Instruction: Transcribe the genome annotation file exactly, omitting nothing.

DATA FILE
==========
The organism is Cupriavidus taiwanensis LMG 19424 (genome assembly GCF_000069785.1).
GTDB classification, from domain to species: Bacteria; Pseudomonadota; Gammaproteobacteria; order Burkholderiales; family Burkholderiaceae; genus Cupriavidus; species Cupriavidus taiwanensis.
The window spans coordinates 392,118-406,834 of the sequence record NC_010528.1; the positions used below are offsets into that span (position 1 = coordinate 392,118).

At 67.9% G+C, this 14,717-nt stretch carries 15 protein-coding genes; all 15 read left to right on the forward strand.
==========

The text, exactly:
The organism is Cupriavidus taiwanensis LMG 19424 (genome assembly GCF_000069785.1).
GTDB classification, from domain to species: Bacteria; Pseudomonadota; Gammaproteobacteria; order Burkholderiales; family Burkholderiaceae; genus Cupriavidus; species Cupriavidus taiwanensis.
The window spans coordinates 392,118-406,834 of the sequence record NC_010528.1; the positions used below are offsets into that span (position 1 = coordinate 392,118).

At 67.9% G+C, this 14,717-nt stretch carries 15 protein-coding genes; all 15 read left to right on the forward strand.